Despite all the buzz building around Recover circa 2004, frontman Dan Keyes wasn't happy and wanted to do something new. Thus, as Recover went on an indefinite hiatus, Keyes relocated to New York City and began Young Love. For this new project, he's traded in all the post-hardcore aggression of his former rock outfit for shiny shoes and a VIP pass to the hottest underground nightclubs in town. So basically, Young Love has joined the countless acts that think glossing up a song to dancing mode with shiny synths or pulsing beats automatically means that people will want to get down and dirty. Unfortunately, though, Young Love is about as faceless as any of these groups come; that VIP pass turned out to be a fake and all those bumpin' parties had already thinned out by the time Keyes' crew finally got past the bouncer.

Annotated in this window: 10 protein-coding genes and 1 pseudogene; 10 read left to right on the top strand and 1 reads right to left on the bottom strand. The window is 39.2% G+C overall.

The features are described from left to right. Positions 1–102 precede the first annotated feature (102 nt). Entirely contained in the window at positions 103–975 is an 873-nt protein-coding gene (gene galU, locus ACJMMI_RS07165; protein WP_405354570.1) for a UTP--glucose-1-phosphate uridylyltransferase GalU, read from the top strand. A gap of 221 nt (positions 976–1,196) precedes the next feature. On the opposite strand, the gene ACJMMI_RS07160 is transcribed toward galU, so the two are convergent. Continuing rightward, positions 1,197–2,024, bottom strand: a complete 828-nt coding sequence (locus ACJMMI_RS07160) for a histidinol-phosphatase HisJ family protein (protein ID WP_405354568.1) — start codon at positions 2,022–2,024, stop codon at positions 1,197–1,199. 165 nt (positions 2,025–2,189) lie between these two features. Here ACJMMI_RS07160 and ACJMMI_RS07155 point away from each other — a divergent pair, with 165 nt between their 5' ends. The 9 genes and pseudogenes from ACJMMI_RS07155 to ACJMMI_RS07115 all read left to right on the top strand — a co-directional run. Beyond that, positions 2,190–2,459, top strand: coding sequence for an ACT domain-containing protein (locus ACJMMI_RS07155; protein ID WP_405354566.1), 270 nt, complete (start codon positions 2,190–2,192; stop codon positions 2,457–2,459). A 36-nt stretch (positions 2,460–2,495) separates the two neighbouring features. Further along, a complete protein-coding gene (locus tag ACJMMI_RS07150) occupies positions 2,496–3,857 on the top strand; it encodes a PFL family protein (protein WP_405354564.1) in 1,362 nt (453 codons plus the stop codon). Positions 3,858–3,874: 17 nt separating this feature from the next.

Most everything on Too Young to Fight It is simply generic, somewhat danceable indie rock that feels forced half the time and just mediocre the other half. Tracks like "Discotech" and "Too Young to Fight It" -- is that a Shakira beat in the latter? -- want really bad to be those sexy and defiant songs of intoxicated grooves and random late-night adventure. But there's no edge, no real danger, and really, finishing your drink at the bar is just as appealing as actually getting out on the dancefloor. Elsewhere, other songs are content to be just light-footed numbers with subtle programming that only occasionally go anywhere; "Find a New Way" is practically a rewrite of Brandtson's "Nobody Dances Anymore" and "Tell Me" sounds completely out of place with its smooth R&B vibe. The more rock-oriented moments of cuts like "Take It or Leave It" and "Close Your Eyes" show where Keyes' true strength lies -- and that's not in the club scene. Once this album is forgotten after a few spins, let's hope his attention turns back, if not to Recover, then to something new altogether.